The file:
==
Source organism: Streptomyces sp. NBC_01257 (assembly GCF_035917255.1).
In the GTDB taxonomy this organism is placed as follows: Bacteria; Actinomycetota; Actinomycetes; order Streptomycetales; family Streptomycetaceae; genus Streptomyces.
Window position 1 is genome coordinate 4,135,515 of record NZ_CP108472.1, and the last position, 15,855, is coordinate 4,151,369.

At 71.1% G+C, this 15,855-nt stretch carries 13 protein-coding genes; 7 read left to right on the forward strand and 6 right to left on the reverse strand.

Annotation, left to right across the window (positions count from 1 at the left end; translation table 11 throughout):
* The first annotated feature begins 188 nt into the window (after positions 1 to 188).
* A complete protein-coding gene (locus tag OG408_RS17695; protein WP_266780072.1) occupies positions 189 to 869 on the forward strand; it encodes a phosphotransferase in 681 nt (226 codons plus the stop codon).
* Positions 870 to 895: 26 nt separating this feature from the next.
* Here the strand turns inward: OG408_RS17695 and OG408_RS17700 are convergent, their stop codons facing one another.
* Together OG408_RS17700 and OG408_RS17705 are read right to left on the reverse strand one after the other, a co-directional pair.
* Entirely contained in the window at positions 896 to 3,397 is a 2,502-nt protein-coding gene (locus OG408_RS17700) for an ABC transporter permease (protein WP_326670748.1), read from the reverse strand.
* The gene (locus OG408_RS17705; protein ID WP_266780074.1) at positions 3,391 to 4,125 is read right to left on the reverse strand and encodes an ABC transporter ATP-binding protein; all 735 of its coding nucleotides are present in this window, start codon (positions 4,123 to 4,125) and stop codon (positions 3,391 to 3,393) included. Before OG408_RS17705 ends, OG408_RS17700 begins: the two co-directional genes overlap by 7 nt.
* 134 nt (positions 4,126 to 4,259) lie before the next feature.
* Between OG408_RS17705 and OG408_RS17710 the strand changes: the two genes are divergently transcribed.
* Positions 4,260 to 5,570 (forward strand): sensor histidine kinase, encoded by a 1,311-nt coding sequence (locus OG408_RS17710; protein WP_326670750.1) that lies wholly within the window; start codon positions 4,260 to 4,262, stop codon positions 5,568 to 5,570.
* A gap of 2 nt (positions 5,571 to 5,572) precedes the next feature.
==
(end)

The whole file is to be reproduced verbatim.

Source organism: Streptomyces sp. NBC_01257 (assembly GCF_035917255.1).
In the GTDB taxonomy this organism is placed as follows: Bacteria; Actinomycetota; Actinomycetes; order Streptomycetales; family Streptomycetaceae; genus Streptomyces.
Window position 1 is genome coordinate 4,135,515 of record NZ_CP108472.1, and the last position, 15,855, is coordinate 4,151,369.

At 71.1% G+C, this 15,855-nt stretch carries 13 protein-coding genes; 7 read left to right on the forward strand and 6 right to left on the reverse strand.

Annotation, left to right across the window (positions count from 1 at the left end; translation table 11 throughout):
* The first annotated feature begins 188 nt into the window (after positions 1 to 188).
* A complete protein-coding gene (locus tag OG408_RS17695; protein WP_266780072.1) occupies positions 189 to 869 on the forward strand; it encodes a phosphotransferase in 681 nt (226 codons plus the stop codon).
* Positions 870 to 895: 26 nt separating this feature from the next.
* Here the strand turns inward: OG408_RS17695 and OG408_RS17700 are convergent, their stop codons facing one another.
* Together OG408_RS17700 and OG408_RS17705 are read right to left on the reverse strand one after the other, a co-directional pair.
* Entirely contained in the window at positions 896 to 3,397 is a 2,502-nt protein-coding gene (locus OG408_RS17700) for an ABC transporter permease (protein WP_326670748.1), read from the reverse strand.
* The gene (locus OG408_RS17705; protein ID WP_266780074.1) at positions 3,391 to 4,125 is read right to left on the reverse strand and encodes an ABC transporter ATP-binding protein; all 735 of its coding nucleotides are present in this window, start codon (positions 4,123 to 4,125) and stop codon (positions 3,391 to 3,393) included. Before OG408_RS17705 ends, OG408_RS17700 begins: the two co-directional genes overlap by 7 nt.
* 134 nt (positions 4,126 to 4,259) lie before the next feature.
* Between OG408_RS17705 and OG408_RS17710 the strand changes: the two genes are divergently transcribed.
* Positions 4,260 to 5,570 (forward strand): sensor histidine kinase, encoded by a 1,311-nt coding sequence (locus OG408_RS17710; protein WP_326670750.1) that lies wholly within the window; start codon positions 4,260 to 4,262, stop codon positions 5,568 to 5,570.
* A gap of 2 nt (positions 5,571 to 5,572) precedes the next feature.